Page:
The Magnet Liverpool hosts Cabbage for its final hurrah, here’s Getintothis’ Lewis Ridley on a night of mixed emotions.
It was therefore unsurprising that the evening would be a sellout, the closure of the haunt in its current state combined with the popularity of Mossley’s favourite neo-punk idiosyncrasies made for an attractive gig. It certainly warranted such expectation.
Real Life Entertainment are Rick Michalski (vocals), Ross McCaw (vocals and rhythm guitar), Steven Hartshorne (bass), Alan Carberry (lead guitar) and James Hartshorne (drums). The Perth and Kinross band have a muse of indie sounds, Michalski staggers like a fresh-faced Ian Curtis. There’s no doubt of the Joy Division vibes, but there are flickers of domesticity which the crowd enjoy.
Their lyrics, though, are entirely relatable and they tell tales of unravelling nights and unsuccessful romance. There’s no wonder Skinner himself had an interest, and while a Friday night gone wrong might provide a foundation for one of their tunes but this was a Friday night that went absolutely right.
Between sets there is time to grasp the sense of occasion, a venue which is now apparently turning its focus away from from music and towards comedy after tonight. Artists are framed by the stage itself, with the trademark single letter ‘M’ proudly centred above.
Aniother trademark of the The Magnet is the cosiness, soon to be turned into a sweaty closeness by Cabbage, but a cosiness nonetheless. Some punters lean against the partition to the right of the stage, others down in the mixer, a handful fit onto the steps halfway to the bar, the reserved few in the booth opposite it.
This melting pot sits below the same hill as Buyers Club, above venues in Liverpool’s Ropewalks and no more than a song-long walk to many more independent venues, each riding waves in an increasingly sink or swim industry. The Magnet‘s announcement of closure was no surprise to some and perhaps that is the biggest shame.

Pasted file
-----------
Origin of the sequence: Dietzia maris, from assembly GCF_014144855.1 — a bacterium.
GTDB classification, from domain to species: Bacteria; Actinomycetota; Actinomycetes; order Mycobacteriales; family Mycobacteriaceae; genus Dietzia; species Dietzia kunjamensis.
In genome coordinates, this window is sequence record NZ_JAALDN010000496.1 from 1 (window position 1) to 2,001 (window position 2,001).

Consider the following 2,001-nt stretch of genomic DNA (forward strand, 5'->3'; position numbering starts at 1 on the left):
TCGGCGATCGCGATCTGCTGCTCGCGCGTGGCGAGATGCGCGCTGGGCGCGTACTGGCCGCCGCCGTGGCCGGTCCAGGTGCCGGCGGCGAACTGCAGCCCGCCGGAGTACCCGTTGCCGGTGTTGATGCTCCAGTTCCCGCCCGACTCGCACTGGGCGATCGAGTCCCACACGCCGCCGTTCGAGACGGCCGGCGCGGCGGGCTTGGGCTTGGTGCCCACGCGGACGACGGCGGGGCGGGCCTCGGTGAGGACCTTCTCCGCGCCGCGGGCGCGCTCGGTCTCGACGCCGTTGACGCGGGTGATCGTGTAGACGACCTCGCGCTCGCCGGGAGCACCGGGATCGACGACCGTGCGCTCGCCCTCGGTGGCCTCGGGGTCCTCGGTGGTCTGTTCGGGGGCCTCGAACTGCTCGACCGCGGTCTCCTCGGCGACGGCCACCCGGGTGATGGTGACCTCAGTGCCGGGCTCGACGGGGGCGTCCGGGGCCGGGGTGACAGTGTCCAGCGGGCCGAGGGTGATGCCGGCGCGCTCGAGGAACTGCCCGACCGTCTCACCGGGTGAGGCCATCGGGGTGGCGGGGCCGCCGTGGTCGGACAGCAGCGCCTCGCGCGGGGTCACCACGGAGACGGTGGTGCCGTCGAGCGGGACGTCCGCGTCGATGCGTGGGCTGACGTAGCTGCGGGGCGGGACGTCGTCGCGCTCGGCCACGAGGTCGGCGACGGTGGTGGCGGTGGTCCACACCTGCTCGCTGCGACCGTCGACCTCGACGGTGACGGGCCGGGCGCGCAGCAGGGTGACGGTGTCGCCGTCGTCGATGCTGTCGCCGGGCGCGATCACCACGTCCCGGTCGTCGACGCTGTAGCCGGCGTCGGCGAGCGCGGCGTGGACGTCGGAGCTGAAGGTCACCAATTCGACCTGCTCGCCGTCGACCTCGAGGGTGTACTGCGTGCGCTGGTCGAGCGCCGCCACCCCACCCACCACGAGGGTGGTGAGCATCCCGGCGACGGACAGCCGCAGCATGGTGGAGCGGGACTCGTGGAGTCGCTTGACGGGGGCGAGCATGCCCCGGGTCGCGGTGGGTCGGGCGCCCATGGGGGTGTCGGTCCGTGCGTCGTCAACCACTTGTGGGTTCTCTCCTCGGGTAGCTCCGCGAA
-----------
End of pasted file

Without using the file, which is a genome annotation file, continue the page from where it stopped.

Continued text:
And as Cabbage take to the stage, fans squeeze forward towards that letter ‘M’ for one final time .
Cabbage are far from the unknown part-poet, part-riot Manchester band they set out as. 2016 EP Le Chou brought crowd favourite Kevin onto the scene, followed by Dinner Lady (a product of co-vocalist Joe Broadbent‘s spoken word projects), and more helpings of EP tracks.
Those tracks eventually formed January 2017’s release Young, Dumb and Full of Cabbage. It’s not strictly an album and their debut will arrive this March in the form of Nihilistic Glamour Shots.
The first track of this upcoming release, Arms of Pleonexia is a full-fronted attack on greed satisfied through death and destruction and It features among a set that is as chaotic as it is poetic. The crowd fall onto the stage, and in the end jump up onto it.
A disco version of Tell Me Lies About Manchester provides a unique kick while Dinner Lady brings out the best in Joe Martin and if this is a send off then it is of the highest quality.
The Magnet shook on her final bow, and Cabbage did the business. She’ll sleep well tonight.
Images by Getintothis’ Lucy McLachlan